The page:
MR. CARNEY: Well, I don’t want to get ahead of where we are. Obviously the House is going through an effort today that once they get through we can turn our attention back to negotiations that could lead to something that could actually emerge from Congress and the President could sign into law. And this is a fluid situation so I can’t -- I know there’s a lot of interest in schedules and meetings that might happen or might not happen, or when the President may or may not speak. And I confess to you that we don’t have specifics for that because we don’t know yet, and it depends on how these negotiations and talks unfold.
Q So is the President’s plan now the Gang of Six plan?
MR. CARNEY: No. Let’s be clear. As the President stood up here and said moments ago, we haven’t -- we just saw -- we’ve just begun to get the details of the plan. The point that the President wanted to make is that the Gang of Six, now seven, has put forward a proposal that broadly mirrors the approach that the President supports, that Simpson-Bowles support, that Domenici-Rivlin support.
And that is very helpful in making the point and making the case that a balanced approach is really the only way to get significant deficit reduction and to do it in a way that does not require undue sacrifice of any one segment of society -- of seniors or parents of disabled children, for example.
So obviously we will review the details of the Gang of Six proposal and we will compare them to the President’s approach, to other approaches out there, and anything that might emerge if, in fact, we are able to do something significant would probably -- would be a negotiated settlement, if you would -- would be something that emerges from the negotiations between the President and the leadership of Congress.
So the point is that it represents something very significant, which is that public opinion is now demonstrably in support of a balanced approach; Republican public opinion is in support of a balanced approach; there are numerous former Republican officials, administration officials, elected officials who endorse a balanced approach; Democrats out there who -- both in Congress and formers -- who support a balanced approach, support the idea that Democrats need to make tough choices and accept compromises that they wouldn’t normally want to accept.
And that really is the only way here if we want to do something significant. Meanwhile, we have to ensure that the process -- that the train keeps moving along the tracks that would allow for a fallback option to be ready and in place if that’s, in the end, what we have to move forward with because we haven’t been able to reach a compromise on something bigger -- because obviously the absolute imperative is that Congress takes action so that we do not get to August 2nd without having raised the debt ceiling.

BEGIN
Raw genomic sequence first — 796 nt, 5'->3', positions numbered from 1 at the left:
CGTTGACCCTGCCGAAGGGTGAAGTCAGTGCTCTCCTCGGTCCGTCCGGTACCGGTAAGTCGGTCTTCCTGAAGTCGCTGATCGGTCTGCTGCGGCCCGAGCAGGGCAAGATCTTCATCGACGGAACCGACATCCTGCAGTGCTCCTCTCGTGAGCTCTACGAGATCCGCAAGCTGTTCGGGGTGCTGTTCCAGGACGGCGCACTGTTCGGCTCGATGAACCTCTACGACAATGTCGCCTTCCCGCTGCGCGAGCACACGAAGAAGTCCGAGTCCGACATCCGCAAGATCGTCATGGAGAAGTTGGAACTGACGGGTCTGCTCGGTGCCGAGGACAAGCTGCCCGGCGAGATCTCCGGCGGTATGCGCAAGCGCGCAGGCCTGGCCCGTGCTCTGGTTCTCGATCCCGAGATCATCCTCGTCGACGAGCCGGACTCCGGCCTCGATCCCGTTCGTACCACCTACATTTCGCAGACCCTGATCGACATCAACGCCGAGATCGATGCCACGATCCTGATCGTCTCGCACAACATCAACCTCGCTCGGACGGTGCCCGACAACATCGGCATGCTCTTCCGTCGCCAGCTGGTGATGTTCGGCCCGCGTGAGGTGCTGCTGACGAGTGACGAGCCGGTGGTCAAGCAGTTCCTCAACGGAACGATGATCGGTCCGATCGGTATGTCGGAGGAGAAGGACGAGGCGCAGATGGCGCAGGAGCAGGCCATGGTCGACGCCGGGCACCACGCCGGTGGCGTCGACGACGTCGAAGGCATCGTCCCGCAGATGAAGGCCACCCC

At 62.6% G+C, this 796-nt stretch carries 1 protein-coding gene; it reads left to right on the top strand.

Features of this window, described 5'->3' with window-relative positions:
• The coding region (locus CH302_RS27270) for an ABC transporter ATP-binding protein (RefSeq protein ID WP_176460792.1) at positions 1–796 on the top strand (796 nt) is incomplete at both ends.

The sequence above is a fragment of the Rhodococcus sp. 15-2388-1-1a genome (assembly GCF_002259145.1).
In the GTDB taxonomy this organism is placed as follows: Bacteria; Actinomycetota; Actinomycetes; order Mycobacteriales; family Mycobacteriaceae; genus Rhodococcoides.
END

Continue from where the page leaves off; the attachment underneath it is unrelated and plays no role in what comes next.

Q Why is there optimism that Speaker Boehner would be willing to go along with a plan like this?
MR. CARNEY: Speaker Boehner should speak for himself, obviously, but the fact is the President was involved in negotiations, conversations, with Speaker Boehner; he has brought this up in the larger meetings that were held here at the Cabinet Room and I’m sure will continue to, as there are conversations and meetings in the future.
The point is that none of this is easy. We’ve seen a lot of stated opposition from the House Republican caucus to the McConnell proposal. So any suggestion that the failsafe option can somehow sail through and is really the easy way out doesn’t seem to hold up to scrutiny. So the President’s argument has been since none of this is easy, let’s go ahead -- since we’re going to have to do a hard thing, let’s do something big. If we’re all going to have to suffer a little political pain here, let’s do something that the American people would be proud of; they can say, my goodness, we had begun to lose faith, but Washington -- it turns out that Washington, when pressed, can work on behalf of the American people; that Republicans and Democrats can come together and compromise and do something historic that really could be a game changer in terms of addressing this significant issue of our growing deficits and debt problem.
Q Some freshmen Republicans came to the White House today, stood outside the fence and accused the President of scare tactics for saying that Social Security payments and other things would have to be cut if we don’t raise the debt ceiling in time. Can reasonable minds, at this late date, still disagree about that, or do they just not understand the nature of the debt ceiling?